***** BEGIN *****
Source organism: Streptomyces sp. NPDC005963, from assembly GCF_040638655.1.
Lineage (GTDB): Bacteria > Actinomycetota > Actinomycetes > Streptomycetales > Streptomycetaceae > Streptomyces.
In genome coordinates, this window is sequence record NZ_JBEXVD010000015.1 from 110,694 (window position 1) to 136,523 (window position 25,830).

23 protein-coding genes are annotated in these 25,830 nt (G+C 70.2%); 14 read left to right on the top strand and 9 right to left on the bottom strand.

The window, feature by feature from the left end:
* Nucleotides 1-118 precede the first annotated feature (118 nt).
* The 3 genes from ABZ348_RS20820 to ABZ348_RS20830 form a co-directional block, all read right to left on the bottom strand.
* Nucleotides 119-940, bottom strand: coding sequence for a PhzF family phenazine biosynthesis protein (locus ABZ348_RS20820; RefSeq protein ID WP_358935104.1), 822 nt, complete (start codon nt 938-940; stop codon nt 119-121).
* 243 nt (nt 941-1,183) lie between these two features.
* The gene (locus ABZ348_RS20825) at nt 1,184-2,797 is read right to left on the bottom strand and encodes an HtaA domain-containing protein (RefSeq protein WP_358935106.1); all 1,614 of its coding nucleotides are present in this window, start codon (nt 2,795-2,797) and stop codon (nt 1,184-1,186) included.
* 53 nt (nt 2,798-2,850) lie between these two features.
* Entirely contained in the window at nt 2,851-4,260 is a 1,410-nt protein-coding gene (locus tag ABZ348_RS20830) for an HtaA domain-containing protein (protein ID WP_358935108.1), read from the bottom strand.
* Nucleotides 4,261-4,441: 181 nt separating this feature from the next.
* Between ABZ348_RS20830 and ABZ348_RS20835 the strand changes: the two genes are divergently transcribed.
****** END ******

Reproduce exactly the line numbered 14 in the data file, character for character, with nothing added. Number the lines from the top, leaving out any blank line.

* Between ABZ348_RS20830 and ABZ348_RS20835 the strand changes: the two genes are divergently transcribed.